Hesperian Health Guides

Hesperian Health Guides

How vision problems affect communication

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HealthWiki > Helping Children Who Are Blind > Chapter 6: Communication > How vision problems affect communication


a woman thinking while holding a crying baby.
You must be hungry.

A young baby can send messages about what he thinks or feels by moving his body (like turning his head), by making sounds (like crying), and by changing the look on his face (like frowning). Family members learn to understand what their baby’s messages mean and they respond.

a woman thinking while watching a baby who lies quietly.
Ali’s such a quiet baby. Maybe he doesn’t like to play.
All babies want to play. But this baby needs help to begin.





A baby who cannot see well may seem too quiet. He may send fewer messages because he may be trying to understand the sounds around him. His family can help him communicate by sending him messages in ways he can understand and by learning to understand the different messages he sends.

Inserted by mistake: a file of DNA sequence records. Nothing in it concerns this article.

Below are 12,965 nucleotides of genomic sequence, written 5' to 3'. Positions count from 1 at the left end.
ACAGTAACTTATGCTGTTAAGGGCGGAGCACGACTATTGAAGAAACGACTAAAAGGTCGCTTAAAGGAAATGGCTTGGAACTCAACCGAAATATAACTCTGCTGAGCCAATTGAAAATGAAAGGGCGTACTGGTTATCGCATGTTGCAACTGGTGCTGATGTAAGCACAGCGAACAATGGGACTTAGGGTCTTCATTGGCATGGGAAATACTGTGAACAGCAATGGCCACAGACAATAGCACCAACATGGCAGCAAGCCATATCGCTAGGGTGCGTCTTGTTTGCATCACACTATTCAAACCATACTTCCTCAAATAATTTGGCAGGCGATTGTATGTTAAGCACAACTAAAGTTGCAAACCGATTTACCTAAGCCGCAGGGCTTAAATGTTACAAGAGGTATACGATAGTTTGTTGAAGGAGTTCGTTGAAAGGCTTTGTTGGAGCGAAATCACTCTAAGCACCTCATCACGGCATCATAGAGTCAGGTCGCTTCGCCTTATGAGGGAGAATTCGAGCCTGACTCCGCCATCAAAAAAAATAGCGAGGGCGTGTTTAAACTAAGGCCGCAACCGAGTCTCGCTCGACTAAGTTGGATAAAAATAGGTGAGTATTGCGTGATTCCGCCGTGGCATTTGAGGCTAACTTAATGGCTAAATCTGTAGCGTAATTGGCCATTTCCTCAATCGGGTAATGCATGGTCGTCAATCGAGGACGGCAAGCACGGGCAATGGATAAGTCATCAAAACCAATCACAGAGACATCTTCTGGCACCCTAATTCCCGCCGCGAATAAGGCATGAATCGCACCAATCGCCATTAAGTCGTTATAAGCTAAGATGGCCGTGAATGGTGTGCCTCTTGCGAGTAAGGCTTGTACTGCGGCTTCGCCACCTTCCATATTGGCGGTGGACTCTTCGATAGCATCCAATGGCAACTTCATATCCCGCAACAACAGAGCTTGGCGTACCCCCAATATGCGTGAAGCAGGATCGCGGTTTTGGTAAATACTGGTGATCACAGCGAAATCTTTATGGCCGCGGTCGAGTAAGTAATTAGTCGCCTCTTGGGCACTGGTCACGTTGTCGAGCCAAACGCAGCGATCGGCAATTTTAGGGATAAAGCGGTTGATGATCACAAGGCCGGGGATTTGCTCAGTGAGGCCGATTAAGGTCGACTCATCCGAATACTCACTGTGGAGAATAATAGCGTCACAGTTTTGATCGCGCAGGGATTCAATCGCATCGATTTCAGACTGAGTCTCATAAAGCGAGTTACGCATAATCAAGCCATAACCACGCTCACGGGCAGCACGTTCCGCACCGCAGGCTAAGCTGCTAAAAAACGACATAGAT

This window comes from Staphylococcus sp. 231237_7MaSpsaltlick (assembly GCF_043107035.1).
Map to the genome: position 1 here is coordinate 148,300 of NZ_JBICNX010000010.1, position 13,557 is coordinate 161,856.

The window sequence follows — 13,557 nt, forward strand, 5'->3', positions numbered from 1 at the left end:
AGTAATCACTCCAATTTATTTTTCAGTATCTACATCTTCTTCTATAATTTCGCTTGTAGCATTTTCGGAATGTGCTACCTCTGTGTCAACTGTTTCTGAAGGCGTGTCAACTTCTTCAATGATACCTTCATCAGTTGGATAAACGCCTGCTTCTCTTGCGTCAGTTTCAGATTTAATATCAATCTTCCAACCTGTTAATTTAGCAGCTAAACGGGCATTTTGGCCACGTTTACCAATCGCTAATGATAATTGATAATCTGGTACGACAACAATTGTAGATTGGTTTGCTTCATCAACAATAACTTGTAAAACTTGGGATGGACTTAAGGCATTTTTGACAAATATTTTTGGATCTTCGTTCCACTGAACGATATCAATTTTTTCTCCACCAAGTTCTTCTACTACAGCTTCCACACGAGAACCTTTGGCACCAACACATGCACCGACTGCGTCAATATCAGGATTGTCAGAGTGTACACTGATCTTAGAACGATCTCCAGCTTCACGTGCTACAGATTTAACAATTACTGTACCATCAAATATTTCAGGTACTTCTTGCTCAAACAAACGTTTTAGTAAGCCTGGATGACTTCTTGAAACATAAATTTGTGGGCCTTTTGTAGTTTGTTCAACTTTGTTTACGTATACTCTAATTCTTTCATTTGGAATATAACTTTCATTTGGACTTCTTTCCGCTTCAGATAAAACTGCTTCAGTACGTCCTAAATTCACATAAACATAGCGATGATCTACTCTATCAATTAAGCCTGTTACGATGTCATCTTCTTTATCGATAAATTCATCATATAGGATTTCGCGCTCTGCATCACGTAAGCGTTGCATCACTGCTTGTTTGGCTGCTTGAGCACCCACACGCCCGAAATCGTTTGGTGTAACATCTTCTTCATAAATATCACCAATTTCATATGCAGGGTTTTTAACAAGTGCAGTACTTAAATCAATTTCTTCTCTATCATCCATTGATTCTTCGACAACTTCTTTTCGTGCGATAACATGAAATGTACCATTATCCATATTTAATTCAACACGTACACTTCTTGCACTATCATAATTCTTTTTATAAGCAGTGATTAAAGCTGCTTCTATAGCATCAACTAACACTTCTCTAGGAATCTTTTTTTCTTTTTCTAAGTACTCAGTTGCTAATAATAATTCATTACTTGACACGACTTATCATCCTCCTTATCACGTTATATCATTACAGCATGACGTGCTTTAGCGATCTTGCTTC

a woman thinking while looking at a baby.
When I smile, I wish he’d smile back.
If she tickles her baby, he may smile back.

Parents must learn to notice the different kinds of messages their babies send. A baby who can see, for example, uses eye contact to show he is paying attention. But a blind baby may move his hands or body to send the same message. Or he may get quiet so he can pay attention to what is happening around him.

Parents must also send different kinds of messages back to their babies. It is easy to forget that a baby cannot see his parents’ looks or smiles, and that they must send messages to him through touch and sound.


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